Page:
UK markets closed
  • NIKKEI 225

    +240.45 (+0.91%)

    +149.70 (+0.56%)

    -0.72 (-1.58%)

    +3.00 (+0.17%)
  • DOW

    -173.77 (-0.58%)

    -1,135.78 (-8.45%)
  • CMC Crypto 200

    -50.62 (-13.66%)
  • ^IXIC

    +57.62 (+0.48%)
  • ^FTAS

    -18.77 (-0.52%)

I was right about Diageo shares in April. Here’s what I’m doing now

Roland Head
·3-min read
Shelves holding drinks bottles
Shelves holding drinks bottles

High quality defensive stocks selling branded consumer goods have (mostly) outperformed the market this year. Not so drinks group Diageo (LSE: DGE), whose share price is down by 15% so far in 2020.

Back in April, I said I thought Diageo was “an excellent business with great prospects,” but I couldn’t get comfortable with the valuation. In the six months since then, Diageo shares have lagged the FTSE 100 and fallen slightly lower. Has my view changed?

Do I need to be worried?

Of course, there are good reasons why its shares have underperformed. The widespread closure of bars and restaurants all over the world has hit sales, despite a rise in at-home drinking.

The loss of travel sales from duty-free shops has also caused a problem. Although there are signs of improvement, the company says it thinks, over time, hospitality and travel sales will recover.

What worries me more is that growth might be slowing in emerging markets. Diageo’s latest results included a £1.3bn impairment charge relating to operations in India, Nigeria, Ethiopia, and Korea. This (non-cash) charge means management believes growth rates and business disposal values in these markets are likely to be lower than previously expected.

Sales might bounce back post-Covid, but I think any slowdown in emerging market growth could be a serious concern. These less mature markets have long been a key part of the group’s growth story.

Still one of the best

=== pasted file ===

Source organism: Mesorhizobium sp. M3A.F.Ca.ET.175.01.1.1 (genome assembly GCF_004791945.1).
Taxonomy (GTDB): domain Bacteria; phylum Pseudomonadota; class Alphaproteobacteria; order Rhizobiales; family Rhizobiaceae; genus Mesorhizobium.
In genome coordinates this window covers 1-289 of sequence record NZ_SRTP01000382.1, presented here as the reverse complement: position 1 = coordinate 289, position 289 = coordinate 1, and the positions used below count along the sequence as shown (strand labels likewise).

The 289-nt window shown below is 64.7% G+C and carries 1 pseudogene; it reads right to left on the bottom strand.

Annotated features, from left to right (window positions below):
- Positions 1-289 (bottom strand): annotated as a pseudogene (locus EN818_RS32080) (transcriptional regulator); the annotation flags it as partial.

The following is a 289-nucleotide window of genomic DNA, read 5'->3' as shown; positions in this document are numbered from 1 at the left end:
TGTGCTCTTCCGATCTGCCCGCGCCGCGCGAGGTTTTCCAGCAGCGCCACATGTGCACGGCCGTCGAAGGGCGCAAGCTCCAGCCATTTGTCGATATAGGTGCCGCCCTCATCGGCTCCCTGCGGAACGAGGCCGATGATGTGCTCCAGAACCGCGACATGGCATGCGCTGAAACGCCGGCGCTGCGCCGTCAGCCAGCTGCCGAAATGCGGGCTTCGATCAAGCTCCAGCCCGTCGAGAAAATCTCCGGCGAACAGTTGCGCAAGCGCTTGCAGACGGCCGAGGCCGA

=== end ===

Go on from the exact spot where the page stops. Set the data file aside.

Don’t get me wrong. I still think Diageo is a great business with a good long-term future. The group’s portfolio of brands — including Johnnie Walker, Tanqueray and Guinness — is unique and I believe it’ll have enduring appeal for generations to come.

If I held the stock I wouldn’t sell and, if I bought today, I’d expect positive returns over time. But I prefer to buy at fair value or, preferably, when they’re cheap, and Diageo’s valuation metrics just don’t say that to me.

Diageo share price: still too high?

This is a stock I’d like to own, but I still can’t get comfortable with the share price. There are a couple of reasons for this. Although Diageo stock is down by 25% from the all-time high of £36 seen in September 2019, the business still trades on 24 times 2020/21 forecast earnings, with a dividend yield of just 2.6%.

I might be happy with that if the group’s debt levels hadn’t risen so much in recent years. Diageo’s net debt rose from £12.1bn to £14bn last year, leaving the group with a net debt/EBITDA leverage multiple of 3.3x. That’s well above my preferred maximum of 2.0x-2.5x.

At the end of September, chief executive Ivan Menezes warned that the pace of recovery in emerging markets is expected to be “gradual.” Menezes said that both sales profit margins are expected to fall this year. That could mean another year of weak profits before any recovery begins.

The combination of slowing growth, rising leverage, and a high equity valuation makes me cautious. Although I’d like to own Diageo shares, I’m going to stay on the sidelines for now.

The post I was right about Diageo shares in April. Here’s what I’m doing now appeared first on The Motley Fool UK.

More reading

Roland Head has no position in any of the shares mentioned. The Motley Fool UK has recommended Diageo. Views expressed on the companies mentioned in this article are those of the writer and therefore may differ from the official recommendations we make in our subscription services such as Share Advisor, Hidden Winners and Pro. Here at The Motley Fool we believe that considering a diverse range of insights makes us better investors.

Motley Fool UK 2020